Parenting and tweens' media use during the COVID-19 pandemic
Nancy A. Jennings, Allison G. Caplovitz
Psychology of Popular Media
Family life was greatly affected by the COVID-19 pandemic, as members adjusted to living, working, and learning at home. Media and technology became a central tool to manage these activities simultaneously for different family members. This survey of 608 parents of 9-to 13-year-olds examines youth media use in this narrowly defined age group and also examines factors such as gender and parental worry about the pandemic. The vast majority of parents (83.7%) reported that their children were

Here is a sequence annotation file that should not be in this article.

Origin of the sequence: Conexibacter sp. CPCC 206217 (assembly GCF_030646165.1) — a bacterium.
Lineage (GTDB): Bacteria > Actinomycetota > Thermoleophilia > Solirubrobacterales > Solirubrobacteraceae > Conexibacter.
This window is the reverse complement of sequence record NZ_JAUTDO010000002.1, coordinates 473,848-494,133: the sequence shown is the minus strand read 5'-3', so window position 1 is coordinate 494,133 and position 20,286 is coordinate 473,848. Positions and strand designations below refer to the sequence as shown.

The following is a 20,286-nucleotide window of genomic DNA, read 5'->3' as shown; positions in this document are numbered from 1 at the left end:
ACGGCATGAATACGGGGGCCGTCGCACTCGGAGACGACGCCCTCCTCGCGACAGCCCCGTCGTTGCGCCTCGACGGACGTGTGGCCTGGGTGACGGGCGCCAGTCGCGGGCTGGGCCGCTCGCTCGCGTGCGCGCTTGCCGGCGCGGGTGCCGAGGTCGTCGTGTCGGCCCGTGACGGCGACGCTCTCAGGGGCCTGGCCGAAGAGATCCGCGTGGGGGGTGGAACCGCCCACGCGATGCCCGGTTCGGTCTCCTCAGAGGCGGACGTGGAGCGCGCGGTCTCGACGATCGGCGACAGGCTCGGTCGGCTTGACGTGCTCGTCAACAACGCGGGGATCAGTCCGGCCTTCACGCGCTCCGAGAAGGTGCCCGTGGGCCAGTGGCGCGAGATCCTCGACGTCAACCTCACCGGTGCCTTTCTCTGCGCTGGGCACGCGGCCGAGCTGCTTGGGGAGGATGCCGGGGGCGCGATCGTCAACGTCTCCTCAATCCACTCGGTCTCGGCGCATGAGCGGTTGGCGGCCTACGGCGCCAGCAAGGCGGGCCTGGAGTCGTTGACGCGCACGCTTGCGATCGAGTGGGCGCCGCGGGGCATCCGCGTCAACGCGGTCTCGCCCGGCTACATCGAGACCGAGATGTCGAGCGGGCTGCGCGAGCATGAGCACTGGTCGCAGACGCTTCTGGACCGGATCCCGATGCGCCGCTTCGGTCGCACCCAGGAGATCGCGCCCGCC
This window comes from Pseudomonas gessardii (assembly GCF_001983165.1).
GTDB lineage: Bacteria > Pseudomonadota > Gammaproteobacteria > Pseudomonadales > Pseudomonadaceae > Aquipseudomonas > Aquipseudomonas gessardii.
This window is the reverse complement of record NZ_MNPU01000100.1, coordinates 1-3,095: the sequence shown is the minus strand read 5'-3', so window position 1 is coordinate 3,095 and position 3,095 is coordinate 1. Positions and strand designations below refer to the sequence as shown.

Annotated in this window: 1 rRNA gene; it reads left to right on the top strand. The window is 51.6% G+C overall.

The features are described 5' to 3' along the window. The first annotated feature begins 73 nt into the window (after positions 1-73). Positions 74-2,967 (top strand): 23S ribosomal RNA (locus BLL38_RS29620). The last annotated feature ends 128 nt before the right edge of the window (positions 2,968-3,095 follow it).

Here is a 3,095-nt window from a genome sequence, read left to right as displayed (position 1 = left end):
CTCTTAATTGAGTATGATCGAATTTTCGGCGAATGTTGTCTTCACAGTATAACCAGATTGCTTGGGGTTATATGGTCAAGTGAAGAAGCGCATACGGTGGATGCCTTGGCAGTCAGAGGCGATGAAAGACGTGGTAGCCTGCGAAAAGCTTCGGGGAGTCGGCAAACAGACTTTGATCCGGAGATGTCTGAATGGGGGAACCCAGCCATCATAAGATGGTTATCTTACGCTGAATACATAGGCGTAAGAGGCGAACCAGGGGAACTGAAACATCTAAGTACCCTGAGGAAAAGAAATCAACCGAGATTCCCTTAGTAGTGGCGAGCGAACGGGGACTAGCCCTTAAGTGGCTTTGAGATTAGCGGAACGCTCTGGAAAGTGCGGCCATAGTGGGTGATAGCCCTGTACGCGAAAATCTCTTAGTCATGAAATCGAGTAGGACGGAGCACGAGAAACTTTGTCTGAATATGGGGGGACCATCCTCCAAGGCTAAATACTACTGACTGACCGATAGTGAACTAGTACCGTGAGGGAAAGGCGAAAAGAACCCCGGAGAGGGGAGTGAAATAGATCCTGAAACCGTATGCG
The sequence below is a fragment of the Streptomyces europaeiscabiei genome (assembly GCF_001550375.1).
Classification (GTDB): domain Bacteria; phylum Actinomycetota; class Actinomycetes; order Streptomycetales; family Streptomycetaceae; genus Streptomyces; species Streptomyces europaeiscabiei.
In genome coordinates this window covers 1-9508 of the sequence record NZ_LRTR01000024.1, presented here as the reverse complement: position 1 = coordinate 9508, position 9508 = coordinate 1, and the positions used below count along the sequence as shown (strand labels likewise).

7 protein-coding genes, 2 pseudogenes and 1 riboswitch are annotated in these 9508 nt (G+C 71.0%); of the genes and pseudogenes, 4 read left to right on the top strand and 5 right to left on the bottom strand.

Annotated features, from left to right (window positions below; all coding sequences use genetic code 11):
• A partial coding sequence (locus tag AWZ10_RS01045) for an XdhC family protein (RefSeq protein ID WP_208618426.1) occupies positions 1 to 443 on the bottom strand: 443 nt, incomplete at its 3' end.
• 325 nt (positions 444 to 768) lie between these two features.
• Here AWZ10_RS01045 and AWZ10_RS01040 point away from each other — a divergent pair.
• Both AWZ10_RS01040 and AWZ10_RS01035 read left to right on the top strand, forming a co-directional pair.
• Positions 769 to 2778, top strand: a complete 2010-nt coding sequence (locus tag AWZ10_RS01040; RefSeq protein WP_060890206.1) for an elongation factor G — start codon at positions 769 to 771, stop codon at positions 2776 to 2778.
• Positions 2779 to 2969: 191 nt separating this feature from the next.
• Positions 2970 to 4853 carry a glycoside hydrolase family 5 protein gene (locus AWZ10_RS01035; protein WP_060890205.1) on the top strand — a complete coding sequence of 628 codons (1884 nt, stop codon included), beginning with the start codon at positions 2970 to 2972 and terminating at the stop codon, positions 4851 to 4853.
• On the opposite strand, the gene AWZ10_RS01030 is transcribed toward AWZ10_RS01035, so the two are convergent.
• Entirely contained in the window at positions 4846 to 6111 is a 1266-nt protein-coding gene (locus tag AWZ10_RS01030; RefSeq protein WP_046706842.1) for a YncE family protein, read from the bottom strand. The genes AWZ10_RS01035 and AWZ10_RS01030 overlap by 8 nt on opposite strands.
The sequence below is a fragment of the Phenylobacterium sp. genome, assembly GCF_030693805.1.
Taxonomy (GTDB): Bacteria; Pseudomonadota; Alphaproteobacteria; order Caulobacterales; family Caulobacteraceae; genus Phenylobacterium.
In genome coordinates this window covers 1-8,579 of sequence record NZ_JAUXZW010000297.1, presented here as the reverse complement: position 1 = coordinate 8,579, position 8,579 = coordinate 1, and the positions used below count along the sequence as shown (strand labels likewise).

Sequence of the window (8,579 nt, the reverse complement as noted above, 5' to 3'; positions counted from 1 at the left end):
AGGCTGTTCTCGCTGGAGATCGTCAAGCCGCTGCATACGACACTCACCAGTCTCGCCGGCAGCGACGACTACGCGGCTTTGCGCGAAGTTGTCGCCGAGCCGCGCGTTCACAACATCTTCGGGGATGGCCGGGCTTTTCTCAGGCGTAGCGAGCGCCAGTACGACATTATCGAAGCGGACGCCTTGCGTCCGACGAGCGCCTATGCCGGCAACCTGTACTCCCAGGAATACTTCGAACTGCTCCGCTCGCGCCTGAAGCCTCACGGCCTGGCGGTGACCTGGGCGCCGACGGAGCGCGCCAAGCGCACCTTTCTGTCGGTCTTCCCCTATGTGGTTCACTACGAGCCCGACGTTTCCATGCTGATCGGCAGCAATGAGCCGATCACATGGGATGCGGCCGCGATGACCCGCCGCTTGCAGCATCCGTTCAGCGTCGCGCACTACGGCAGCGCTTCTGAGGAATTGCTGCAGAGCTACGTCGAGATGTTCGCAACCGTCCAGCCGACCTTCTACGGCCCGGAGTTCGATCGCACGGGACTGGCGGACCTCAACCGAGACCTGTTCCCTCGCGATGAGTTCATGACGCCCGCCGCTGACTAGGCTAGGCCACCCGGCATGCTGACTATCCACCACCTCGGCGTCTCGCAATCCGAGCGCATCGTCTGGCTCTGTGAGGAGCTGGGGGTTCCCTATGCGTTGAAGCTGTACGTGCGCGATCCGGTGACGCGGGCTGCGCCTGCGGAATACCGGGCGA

... media more during the COVID-19 pandemic than before. As with more use, parents reported varying purchases of media devices for the household, mobile devices for their children, and account creation in social media platforms for their children. Of the social media platforms available, parents most frequently allowed their tweens to create an account on TikTok (25%), followed by Facebook Messenger (23%) and Instagram (17%). On comparing girls and boys, it was found that significantly more girls than boys created TikTok accounts, whereas significantly more boys than girls created Instagram, Discord, and Twitter accounts. Established patterns of media use by gender before the pandemic were maintained. Boys continued to play video games, and girls watched videos. Because older tweens were more likely to already have social media accounts, we observed an influx of younger users on social media. In addition, parents who were more worried about the pandemic indicated their tween used media more overall and spent more time on a laptop or desktop computer than before the COVID-19 pandemic. Public Policy Relevance Statement During the COVID-19 pandemic, parents of tweens (9-to 13-years-olds) reported increased use of screen time for their children, creation of social media accounts for younger tweens, and purchases of new devices, even in media-saturated homes. Moreover, preexisting patterns of media use by gender continued. Parental worry about the pandemic was also related to overall media use for their children and their child's computer use more specifically.